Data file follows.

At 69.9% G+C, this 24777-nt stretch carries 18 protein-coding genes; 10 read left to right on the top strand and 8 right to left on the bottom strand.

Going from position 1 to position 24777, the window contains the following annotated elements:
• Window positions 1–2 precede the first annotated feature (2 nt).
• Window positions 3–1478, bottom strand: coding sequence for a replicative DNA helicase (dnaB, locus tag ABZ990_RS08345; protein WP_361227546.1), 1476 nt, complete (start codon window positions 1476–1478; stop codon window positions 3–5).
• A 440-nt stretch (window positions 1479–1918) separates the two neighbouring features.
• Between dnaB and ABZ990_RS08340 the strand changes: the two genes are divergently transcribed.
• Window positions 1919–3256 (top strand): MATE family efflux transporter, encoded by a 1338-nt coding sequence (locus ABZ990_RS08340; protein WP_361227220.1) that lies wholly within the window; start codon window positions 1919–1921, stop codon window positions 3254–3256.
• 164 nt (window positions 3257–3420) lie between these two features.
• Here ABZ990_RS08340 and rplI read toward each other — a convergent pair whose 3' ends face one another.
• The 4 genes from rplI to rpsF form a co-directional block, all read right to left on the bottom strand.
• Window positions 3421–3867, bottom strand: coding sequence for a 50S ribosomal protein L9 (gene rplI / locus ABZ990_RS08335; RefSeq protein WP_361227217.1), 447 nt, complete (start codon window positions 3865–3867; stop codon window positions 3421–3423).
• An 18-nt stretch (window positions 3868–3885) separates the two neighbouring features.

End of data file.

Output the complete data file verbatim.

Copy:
At 69.9% G+C, this 24777-nt stretch carries 18 protein-coding genes; 10 read left to right on the top strand and 8 right to left on the bottom strand.

Going from position 1 to position 24777, the window contains the following annotated elements:
• Window positions 1–2 precede the first annotated feature (2 nt).
• Window positions 3–1478, bottom strand: coding sequence for a replicative DNA helicase (dnaB, locus tag ABZ990_RS08345; protein WP_361227546.1), 1476 nt, complete (start codon window positions 1476–1478; stop codon window positions 3–5).
• A 440-nt stretch (window positions 1479–1918) separates the two neighbouring features.
• Between dnaB and ABZ990_RS08340 the strand changes: the two genes are divergently transcribed.
• Window positions 1919–3256 (top strand): MATE family efflux transporter, encoded by a 1338-nt coding sequence (locus ABZ990_RS08340; protein WP_361227220.1) that lies wholly within the window; start codon window positions 1919–1921, stop codon window positions 3254–3256.
• 164 nt (window positions 3257–3420) lie between these two features.
• Here ABZ990_RS08340 and rplI read toward each other — a convergent pair whose 3' ends face one another.
• The 4 genes from rplI to rpsF form a co-directional block, all read right to left on the bottom strand.
• Window positions 3421–3867, bottom strand: coding sequence for a 50S ribosomal protein L9 (gene rplI / locus ABZ990_RS08335; RefSeq protein WP_361227217.1), 447 nt, complete (start codon window positions 3865–3867; stop codon window positions 3421–3423).
• An 18-nt stretch (window positions 3868–3885) separates the two neighbouring features.